The movie shows Pusser in an on-balance-positive light; among other things, he pushes (not always gracefully) for civil rights for the black residents of McNairy County. But even in this portrayal, there are disturbing glimpses: he is not a fan of rights for the (alleged!) criminals he pursues, and I didn’t enjoy the scene when he is arresting a prostitute and slaps her ass. This history, like so many in life, was probably pretty complicated, with good guys and bad guys on both side of the law – or, good and bad within each guy.

I love this stuff: layers, ambiguity, and especially the intersection of art (movies, songs) and deeply serious real life. This is probably a great example of the interdisciplinary nature of life. (Even a teaching opportunity!) Literature and other creative, fictional forms comment on life, which responds to literature.

So I found the viewing experience engrossing, for reasons outside the movie itself. The movie itself is fine, and interesting; it certainly paints a picture of a time and place. And I think even without a backstory that it should provoke some consideration: like, just how “good” are the good guys? A social study, to be sure. I’d recommend this for any number of audiences.


Rating: 8 routine matters.

The Art of History: Unlocking the Past in Fiction & Nonfiction by Christopher Bram

A succinct survey of history in both fiction and nonfiction offers advice for writers and readers.

the art of history

Christopher Bram takes on the broad subject of what history has to offer literature–and vice versa–with The Art of History: Unlocking the Past in Fiction & Nonfiction.

Beginning with memories of a high school English teacher, Bram celebrates the interest and value of reading and writing history. His thesis is that history need not be written in dry, textbook form: in both fiction and nonfiction, a talent for storytelling and a keen eye for just the right details, in the right quantity, can render the near and distant past in enthralling fashion. “Details,” he says, “are the raisins in the raisin bread.” He examines works including Gabriel García Márquez’s Love in the Time of Cholera, David McCullough’s The Path Between the Seas and Leo Tolstoy’s War and Peace, and topics ranging through war, slavery in the United States, comedic perspectives and the blending of lines between fiction and nonfiction. An author in both disciplines, Bram does not claim objectivity: he is clear about his love for Toni Morrison’s Beloved and his disregard for Hilary Mantel’s Wolf Hall, among others.

Books in “The Art of” series inspect craft from a perspective seemingly for writers and critics, and Bram offers good advice: “In both fiction and nonfiction, writing well means knowing what to leave out.” But The Art of History works for readers as well, as in an appendix of Bram’s recommended reading. Exploration, appreciation and instruction combine in this slim, accessible study of literary history and historical literature.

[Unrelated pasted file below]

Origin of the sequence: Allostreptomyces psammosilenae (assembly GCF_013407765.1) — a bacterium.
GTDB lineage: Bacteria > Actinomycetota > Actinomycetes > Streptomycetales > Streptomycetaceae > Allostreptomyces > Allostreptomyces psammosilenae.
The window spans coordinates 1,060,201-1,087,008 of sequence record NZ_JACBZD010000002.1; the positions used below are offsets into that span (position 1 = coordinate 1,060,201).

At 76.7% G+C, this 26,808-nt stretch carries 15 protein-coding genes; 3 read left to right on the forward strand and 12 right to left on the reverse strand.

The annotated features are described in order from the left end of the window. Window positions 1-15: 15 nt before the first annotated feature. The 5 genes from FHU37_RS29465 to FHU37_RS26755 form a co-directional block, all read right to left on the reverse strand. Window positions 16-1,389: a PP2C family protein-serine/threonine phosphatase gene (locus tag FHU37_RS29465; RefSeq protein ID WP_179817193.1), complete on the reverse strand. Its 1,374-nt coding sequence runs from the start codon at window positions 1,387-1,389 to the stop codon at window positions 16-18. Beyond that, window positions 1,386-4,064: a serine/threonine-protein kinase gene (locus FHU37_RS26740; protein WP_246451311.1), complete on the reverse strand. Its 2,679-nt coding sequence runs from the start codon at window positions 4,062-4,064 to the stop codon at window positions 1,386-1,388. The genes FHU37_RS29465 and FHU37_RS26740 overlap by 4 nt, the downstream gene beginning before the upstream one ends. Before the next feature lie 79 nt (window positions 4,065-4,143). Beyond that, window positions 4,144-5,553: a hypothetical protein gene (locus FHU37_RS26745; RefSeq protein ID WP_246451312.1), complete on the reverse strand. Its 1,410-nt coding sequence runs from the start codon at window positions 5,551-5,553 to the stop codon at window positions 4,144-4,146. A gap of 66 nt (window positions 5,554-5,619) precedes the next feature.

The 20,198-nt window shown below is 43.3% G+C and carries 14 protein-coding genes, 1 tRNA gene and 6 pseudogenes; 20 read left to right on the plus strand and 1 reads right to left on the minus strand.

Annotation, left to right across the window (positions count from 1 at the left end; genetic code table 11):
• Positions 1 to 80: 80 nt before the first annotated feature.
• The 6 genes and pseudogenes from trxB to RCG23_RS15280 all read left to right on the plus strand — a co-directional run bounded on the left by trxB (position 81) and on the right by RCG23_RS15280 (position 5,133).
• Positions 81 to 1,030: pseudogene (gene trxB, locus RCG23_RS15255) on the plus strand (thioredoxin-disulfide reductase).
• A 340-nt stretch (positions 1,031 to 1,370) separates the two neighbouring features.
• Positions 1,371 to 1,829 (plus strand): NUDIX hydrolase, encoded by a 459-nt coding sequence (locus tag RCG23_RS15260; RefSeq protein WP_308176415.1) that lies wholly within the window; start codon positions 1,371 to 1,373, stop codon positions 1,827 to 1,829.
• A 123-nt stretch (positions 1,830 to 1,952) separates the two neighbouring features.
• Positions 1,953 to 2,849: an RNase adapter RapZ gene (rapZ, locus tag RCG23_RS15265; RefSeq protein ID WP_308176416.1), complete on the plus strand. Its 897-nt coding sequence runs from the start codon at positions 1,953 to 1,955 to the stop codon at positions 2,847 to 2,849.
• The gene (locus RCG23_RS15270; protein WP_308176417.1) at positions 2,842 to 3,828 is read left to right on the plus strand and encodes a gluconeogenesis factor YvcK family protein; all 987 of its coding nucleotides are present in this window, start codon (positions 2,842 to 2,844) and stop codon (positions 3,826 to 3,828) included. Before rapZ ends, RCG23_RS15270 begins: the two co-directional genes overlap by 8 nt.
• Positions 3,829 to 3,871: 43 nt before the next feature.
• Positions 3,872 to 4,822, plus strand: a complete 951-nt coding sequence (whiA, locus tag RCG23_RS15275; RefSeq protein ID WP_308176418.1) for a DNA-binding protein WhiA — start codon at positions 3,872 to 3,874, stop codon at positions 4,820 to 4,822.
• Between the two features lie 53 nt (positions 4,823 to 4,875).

This review originally ran in the July 5, 2016 issue of Shelf Awareness for Readers. To subscribe, click here, and you’ll receive two issues per week of book reviews and other bookish news.


Rating: 6 details.

Everybody Behaves Badly: The True Story Behind Hemingway’s Masterpiece The Sun Also Rises by Lesley M. M. Blume

This study of the creation of The Sun Also Rises illuminates both the compelling story and Hemingway’s complex and not entirely likable personality and behavior.

everybody behaves badly

Many books have been written about Hemingway, but it seems there is still more to be learned. Lesley M.M. Blume’s Everybody Behaves Badly zooms in on the creation of The Sun Also Rises, Hemingway’s first novel and the one that firmly established his reputations, literary and otherwise. As her subtitle promises, Blume seeks the true story: in this case, the real men and women whose lives inspired Hemingway’s fiction, which some claimed was not really fiction at all.

Everybody Behaves Badly is not a biography of Hemingway; it skips his childhood to open with his marriage to Hadley Richardson, and the couple’s move to Paris in pursuit of cheap living and a storied expat community. Blume portrays a devilishly charismatic young writer, ambitious and confident, who easily collected mentors and admirers. She follows that young writer to Pamplona with a group of friends in 1925, and through the weeks after in which he wrote feverishly. Unflatteringly immortalized, one of the people Hemingway transformed into a character spoke of lives divided into B.S. and A.S.: before Sun, and after. Blume’s study concludes as Hemingway’s career expands, his first marriage ends and his second begins.

A biography of a novel, then, Everybody Behaves Badly is itself an engrossing and varied tale: raucous and dissipated, pitiable and serious. Blume’s research offers new detail to a well-studied story, and her narrative style is as entertaining as the original. Obviously required for Hemingway fans, this engaging work of nonfiction will also please a broad audience.


This review originally ran in the June 7, 2016 issue of Shelf Awareness for Readers. To subscribe, click here, and you’ll receive two issues per week of book reviews and other bookish news.


Rating: 8 slight changes.
Follow

Get every new post delivered to your Inbox.

Join 547 other followers

%d bloggers like this: